But setting a maximum indoor air temperature ultimately means some form of mechanical cooling, and much of the discussion still leaves out the transformative potential of heat pumps, which generally deliver about three units of heating or cooling for every unit of electricity they consume. That makes them a far more efficient option than old-style air conditioners—since they can and do operate all year round.
“Given the city’s climate objectives, it would certainly make sense to promote the use of heat pumps to comply with the proposed bylaw,” Bryan Purcell, vice president of policy and programs at The Atmospheric Fund, told The Energy Mix in an email.
Such promotion should include information and programs to encourage landlord uptake, Purcell said, citing the City of Toronto’s move to provide landlords with low-interest loans, grant support, and technical assistance to install heat pumps as a good act to follow.
Support for landlords “might need to include allowing for more time for compliance, as retrofitting a building with heat pumps requires significantly more planning and construction time than simply putting a window A/C or freestanding AC in each suite,” he added.
Building Codes: An Urgent Need for Upgrades
After the brutal British Columbia heat dome killed 619 people, mostly seniors, in 2021, the B.C. coroner’s panel identified the urgent need to update building codes.
The review concluded that 98% of those who died last summer were indoors and most victims “lived in socially or materially deprived neighbourhoods” compared with the general population.
The panel recommended updating the provincial building code to require that all new builds have features to combat extreme heat. Passive cooling features like reflective roof tiles, green roofs, and better insulation, and active cooling like heat pumps and AC, must urgently be added to the mix, the report said.
Joanna Eyquem, author of the Waterloo report, said heat has not generally been considered an emergency condition in building codes, but that’s changing.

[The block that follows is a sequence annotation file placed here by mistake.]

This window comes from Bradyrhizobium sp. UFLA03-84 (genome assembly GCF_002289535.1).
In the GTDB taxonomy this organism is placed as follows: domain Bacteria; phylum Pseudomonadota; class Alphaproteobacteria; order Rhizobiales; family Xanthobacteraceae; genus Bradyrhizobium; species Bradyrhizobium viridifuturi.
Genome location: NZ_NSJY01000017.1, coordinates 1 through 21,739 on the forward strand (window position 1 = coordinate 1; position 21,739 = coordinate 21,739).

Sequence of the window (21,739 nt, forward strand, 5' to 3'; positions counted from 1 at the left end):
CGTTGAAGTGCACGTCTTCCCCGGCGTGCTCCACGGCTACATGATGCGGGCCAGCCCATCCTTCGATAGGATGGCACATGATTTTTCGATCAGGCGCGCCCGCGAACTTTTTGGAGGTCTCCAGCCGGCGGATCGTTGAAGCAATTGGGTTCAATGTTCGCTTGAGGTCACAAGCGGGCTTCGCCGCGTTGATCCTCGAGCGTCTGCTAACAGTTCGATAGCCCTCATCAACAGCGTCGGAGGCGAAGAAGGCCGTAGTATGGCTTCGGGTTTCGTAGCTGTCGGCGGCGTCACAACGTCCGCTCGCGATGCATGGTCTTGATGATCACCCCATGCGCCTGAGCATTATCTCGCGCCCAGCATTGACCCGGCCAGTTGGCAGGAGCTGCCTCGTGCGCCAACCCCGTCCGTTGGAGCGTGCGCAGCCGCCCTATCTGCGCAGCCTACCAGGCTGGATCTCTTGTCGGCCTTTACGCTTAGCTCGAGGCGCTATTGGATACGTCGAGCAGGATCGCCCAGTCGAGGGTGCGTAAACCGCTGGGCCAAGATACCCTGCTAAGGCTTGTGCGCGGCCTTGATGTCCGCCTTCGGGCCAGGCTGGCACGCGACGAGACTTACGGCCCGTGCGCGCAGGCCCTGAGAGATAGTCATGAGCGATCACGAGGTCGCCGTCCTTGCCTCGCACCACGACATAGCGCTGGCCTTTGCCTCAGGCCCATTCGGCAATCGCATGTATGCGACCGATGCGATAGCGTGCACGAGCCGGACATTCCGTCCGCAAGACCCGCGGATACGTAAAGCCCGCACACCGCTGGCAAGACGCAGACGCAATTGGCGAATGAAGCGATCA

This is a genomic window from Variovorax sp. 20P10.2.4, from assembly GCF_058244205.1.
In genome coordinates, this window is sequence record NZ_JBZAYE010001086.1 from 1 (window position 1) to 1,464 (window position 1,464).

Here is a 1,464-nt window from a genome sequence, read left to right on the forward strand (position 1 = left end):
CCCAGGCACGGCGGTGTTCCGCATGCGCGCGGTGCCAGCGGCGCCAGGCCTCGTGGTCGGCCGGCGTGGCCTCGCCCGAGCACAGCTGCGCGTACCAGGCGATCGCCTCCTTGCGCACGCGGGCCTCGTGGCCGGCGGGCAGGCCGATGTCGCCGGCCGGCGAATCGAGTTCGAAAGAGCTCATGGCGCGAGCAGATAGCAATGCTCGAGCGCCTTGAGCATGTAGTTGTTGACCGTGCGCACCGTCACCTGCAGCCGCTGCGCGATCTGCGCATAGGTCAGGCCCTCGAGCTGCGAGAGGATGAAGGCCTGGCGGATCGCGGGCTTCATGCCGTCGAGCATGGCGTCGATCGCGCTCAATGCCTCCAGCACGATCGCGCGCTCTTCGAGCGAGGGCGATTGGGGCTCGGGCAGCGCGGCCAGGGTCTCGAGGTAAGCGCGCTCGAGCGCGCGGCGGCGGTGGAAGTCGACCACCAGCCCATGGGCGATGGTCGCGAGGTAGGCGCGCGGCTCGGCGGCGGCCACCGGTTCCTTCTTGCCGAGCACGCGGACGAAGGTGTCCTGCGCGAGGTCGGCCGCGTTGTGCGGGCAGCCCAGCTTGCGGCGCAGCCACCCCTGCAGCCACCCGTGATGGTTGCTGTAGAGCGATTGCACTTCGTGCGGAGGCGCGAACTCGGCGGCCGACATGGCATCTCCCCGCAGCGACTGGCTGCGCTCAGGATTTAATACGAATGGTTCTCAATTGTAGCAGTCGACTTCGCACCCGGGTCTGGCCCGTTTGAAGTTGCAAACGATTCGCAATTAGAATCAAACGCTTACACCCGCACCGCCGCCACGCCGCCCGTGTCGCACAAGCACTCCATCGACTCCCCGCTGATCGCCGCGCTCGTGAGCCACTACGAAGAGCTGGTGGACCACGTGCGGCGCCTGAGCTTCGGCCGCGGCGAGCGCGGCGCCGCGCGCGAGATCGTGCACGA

“Work is under way nationally to develop standardized requirements to address overheating in new construction,” said Zachary May, executive director of the Building and Safety Standards Branch of B.C.’s Ministry of Housing.
But Eyquem and Stirrett also warn against waiting around for perfect building codes, not least because they only affect new builds, doing nothing to help the people enduring life-threatening summer days and nights in older rental units. The vast majority of housing that Canadians will inhabit in 2050 has already been built.
A Canadian First
In her deposition to the public health committee, Wilson pointed out that Hamilton’s proposed max-heat bylaw will be the first of its kind in Canada if it passes. It would also be among the first of its kind in North America, though cities like Tempe, Arizona, Dallas, Texas, and Montgomery County, Maryland require landlords to provide air conditioners for their tenants, says ACORN.
Such a mandate could have been possible for California. But Bill 2597, which would have required residential units to maintain adequate cooling, failed to pass. It sparked opposition from rental industry lobbyists whose clients would have been forced to provide cooling. They played a pivotal role in killing the bill with the caution that the increase in air conditioning would collapse the state power grid.
“But contrary to some of their claims, the legislation would not mandate air conditioners in every housing unit,” the LA Times explained in an editorial. “Rather, it would have directed officials to craft statewide standards for safe indoor temperatures, which could include air conditioning or energy-efficient heat pumps where necessary, but could also be achieved through improved insulation, solar reflective cool roofs, ventilation, shade trees, and other measures, depending on the local climate and specific site conditions.”